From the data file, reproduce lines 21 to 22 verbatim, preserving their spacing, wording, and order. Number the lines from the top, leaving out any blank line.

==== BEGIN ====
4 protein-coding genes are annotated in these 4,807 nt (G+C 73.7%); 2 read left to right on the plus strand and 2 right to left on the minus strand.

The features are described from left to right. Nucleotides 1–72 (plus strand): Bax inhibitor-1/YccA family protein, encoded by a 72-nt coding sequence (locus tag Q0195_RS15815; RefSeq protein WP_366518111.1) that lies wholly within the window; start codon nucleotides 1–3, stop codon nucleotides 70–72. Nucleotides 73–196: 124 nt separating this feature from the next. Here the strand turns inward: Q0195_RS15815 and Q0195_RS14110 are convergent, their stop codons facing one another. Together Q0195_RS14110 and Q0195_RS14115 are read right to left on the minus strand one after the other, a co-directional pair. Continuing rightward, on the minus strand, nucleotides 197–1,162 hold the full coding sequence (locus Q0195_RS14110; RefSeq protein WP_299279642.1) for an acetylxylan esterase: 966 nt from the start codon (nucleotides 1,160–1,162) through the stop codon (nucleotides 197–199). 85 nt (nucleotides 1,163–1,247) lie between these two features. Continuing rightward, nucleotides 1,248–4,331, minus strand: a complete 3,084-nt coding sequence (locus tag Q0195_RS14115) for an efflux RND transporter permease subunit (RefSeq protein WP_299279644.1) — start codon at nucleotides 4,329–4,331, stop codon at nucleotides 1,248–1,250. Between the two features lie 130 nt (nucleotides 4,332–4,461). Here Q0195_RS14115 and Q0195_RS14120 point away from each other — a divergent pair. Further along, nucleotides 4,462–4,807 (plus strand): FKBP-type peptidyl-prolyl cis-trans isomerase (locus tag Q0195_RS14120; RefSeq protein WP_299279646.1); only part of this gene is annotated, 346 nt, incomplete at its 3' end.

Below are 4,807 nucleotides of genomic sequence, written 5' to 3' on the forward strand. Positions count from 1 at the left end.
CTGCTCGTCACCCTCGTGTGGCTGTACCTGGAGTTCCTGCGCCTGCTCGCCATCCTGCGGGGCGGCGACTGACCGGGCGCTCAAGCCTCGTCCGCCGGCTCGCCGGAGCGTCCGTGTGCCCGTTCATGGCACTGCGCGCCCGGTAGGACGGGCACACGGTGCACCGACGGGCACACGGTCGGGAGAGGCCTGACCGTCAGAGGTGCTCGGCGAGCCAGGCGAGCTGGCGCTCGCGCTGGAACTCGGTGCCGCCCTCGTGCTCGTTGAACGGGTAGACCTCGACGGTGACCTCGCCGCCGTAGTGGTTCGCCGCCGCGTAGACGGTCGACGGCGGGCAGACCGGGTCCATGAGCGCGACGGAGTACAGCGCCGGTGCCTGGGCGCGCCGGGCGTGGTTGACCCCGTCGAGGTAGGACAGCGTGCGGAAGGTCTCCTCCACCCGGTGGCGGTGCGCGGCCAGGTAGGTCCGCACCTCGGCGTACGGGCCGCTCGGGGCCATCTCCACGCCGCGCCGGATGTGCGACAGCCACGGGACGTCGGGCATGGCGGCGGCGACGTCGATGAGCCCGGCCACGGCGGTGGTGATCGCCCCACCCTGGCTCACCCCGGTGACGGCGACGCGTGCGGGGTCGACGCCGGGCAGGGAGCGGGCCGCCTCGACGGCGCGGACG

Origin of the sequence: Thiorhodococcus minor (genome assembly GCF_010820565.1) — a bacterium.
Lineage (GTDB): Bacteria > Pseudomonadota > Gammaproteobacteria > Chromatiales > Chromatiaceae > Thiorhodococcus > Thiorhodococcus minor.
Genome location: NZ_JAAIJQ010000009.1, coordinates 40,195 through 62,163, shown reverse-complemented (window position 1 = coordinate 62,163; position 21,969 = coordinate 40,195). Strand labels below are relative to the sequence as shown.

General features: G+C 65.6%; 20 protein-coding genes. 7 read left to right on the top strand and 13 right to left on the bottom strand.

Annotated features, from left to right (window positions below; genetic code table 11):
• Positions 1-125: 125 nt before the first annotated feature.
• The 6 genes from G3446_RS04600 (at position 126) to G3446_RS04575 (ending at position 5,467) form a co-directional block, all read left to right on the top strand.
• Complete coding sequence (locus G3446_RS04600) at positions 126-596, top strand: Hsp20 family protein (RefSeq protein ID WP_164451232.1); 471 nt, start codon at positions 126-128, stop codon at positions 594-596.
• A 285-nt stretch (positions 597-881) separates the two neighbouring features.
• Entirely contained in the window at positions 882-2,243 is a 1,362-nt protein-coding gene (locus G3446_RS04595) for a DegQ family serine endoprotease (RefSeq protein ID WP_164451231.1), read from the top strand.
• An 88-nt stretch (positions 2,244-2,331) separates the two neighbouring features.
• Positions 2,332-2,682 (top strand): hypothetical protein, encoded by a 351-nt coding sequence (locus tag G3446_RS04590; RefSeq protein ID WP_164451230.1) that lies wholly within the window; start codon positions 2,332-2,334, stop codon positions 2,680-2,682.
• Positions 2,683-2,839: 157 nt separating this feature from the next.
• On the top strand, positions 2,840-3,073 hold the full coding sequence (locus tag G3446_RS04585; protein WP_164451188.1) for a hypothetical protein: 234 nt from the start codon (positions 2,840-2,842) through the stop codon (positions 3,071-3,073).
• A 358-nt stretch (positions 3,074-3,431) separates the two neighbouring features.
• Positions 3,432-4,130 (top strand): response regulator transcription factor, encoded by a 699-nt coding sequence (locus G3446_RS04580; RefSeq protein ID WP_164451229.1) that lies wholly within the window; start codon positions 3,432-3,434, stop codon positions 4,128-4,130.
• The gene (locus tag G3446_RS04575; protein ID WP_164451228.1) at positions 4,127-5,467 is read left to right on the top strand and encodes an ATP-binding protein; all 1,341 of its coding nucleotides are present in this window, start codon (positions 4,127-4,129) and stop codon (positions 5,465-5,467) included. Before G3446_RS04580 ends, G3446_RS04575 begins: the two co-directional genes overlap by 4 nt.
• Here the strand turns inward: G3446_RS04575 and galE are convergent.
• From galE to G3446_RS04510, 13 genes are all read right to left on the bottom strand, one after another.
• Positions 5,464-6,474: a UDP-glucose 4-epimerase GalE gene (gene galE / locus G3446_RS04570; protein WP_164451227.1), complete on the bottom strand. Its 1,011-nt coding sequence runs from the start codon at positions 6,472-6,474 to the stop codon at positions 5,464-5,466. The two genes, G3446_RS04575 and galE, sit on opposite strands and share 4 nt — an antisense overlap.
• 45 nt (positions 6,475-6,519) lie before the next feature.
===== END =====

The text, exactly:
• The gene (locus tag G3446_RS04575; protein ID WP_164451228.1) at positions 4,127-5,467 is read left to right on the top strand and encodes an ATP-binding protein; all 1,341 of its coding nucleotides are present in this window, start codon (positions 4,127-4,129) and stop codon (positions 5,465-5,467) included. Before G3446_RS04580 ends, G3446_RS04575 begins: the two co-directional genes overlap by 4 nt.
• Here the strand turns inward: G3446_RS04575 and galE are convergent.